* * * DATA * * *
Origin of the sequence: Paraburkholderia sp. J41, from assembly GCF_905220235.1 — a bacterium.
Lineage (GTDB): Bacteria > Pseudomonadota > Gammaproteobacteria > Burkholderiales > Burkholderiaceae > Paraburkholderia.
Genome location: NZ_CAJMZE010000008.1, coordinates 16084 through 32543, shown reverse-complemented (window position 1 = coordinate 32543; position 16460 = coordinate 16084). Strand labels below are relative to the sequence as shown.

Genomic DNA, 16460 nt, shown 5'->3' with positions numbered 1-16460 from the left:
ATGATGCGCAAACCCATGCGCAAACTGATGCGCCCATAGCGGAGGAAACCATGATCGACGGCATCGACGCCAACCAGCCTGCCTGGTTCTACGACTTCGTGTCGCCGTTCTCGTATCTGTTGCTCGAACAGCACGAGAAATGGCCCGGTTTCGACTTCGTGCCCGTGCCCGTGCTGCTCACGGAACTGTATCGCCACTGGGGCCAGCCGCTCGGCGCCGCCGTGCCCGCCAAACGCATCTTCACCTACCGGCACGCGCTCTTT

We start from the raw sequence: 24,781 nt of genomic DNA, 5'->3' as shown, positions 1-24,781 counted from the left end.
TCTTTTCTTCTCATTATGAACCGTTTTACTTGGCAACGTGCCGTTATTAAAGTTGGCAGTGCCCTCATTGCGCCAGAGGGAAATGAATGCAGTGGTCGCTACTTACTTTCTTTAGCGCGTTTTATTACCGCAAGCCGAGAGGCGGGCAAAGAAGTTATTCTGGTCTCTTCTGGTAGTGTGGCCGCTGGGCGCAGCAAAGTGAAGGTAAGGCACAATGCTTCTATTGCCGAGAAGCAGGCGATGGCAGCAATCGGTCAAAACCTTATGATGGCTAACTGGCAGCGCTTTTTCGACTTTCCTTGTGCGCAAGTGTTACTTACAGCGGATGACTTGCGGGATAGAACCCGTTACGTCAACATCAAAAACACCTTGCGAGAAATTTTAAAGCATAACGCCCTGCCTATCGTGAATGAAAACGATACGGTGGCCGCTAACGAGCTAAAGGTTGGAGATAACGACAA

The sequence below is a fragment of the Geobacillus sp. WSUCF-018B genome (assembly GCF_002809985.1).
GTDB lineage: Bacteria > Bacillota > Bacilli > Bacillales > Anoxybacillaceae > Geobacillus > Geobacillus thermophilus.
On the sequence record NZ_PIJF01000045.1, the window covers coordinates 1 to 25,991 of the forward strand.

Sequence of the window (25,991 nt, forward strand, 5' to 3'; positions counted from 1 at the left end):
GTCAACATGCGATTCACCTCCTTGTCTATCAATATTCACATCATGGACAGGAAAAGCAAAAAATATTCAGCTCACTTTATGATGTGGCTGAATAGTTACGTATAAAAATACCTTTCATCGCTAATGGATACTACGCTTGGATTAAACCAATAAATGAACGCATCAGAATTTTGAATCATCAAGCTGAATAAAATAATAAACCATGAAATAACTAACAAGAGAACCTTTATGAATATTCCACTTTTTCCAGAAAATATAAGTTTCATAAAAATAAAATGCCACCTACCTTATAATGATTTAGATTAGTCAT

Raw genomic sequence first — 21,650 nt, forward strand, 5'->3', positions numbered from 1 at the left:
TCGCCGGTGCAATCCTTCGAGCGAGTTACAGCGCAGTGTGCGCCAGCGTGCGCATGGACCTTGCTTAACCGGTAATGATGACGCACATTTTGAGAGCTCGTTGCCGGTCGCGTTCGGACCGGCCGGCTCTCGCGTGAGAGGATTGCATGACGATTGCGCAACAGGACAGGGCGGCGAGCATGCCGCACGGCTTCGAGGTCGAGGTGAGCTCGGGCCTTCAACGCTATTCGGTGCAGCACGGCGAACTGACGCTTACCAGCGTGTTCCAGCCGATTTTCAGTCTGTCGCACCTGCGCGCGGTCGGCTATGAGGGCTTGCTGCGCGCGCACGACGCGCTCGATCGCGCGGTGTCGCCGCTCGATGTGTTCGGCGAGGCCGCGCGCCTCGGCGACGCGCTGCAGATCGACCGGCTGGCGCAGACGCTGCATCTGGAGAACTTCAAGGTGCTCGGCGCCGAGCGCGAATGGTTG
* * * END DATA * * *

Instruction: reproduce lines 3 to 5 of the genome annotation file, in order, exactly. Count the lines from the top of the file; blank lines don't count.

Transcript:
Genome location: NZ_CAJMZE010000008.1, coordinates 16084 through 32543, shown reverse-complemented (window position 1 = coordinate 32543; position 16460 = coordinate 16084). Strand labels below are relative to the sequence as shown.

Genomic DNA, 16460 nt, shown 5'->3' with positions numbered 1-16460 from the left:
ATGATGCGCAAACCCATGCGCAAACTGATGCGCCCATAGCGGAGGAAACCATGATCGACGGCATCGACGCCAACCAGCCTGCCTGGTTCTACGACTTCGTGTCGCCGTTCTCGTATCTGTTGCTCGAACAGCACGAGAAATGGCCCGGTTTCGACTTCGTGCCCGTGCCCGTGCTGCTCACGGAACTGTATCGCCACTGGGGCCAGCCGCTCGGCGCCGCCGTGCCCGCCAAACGCATCTTCACCTACCGGCACGCGCTCTTT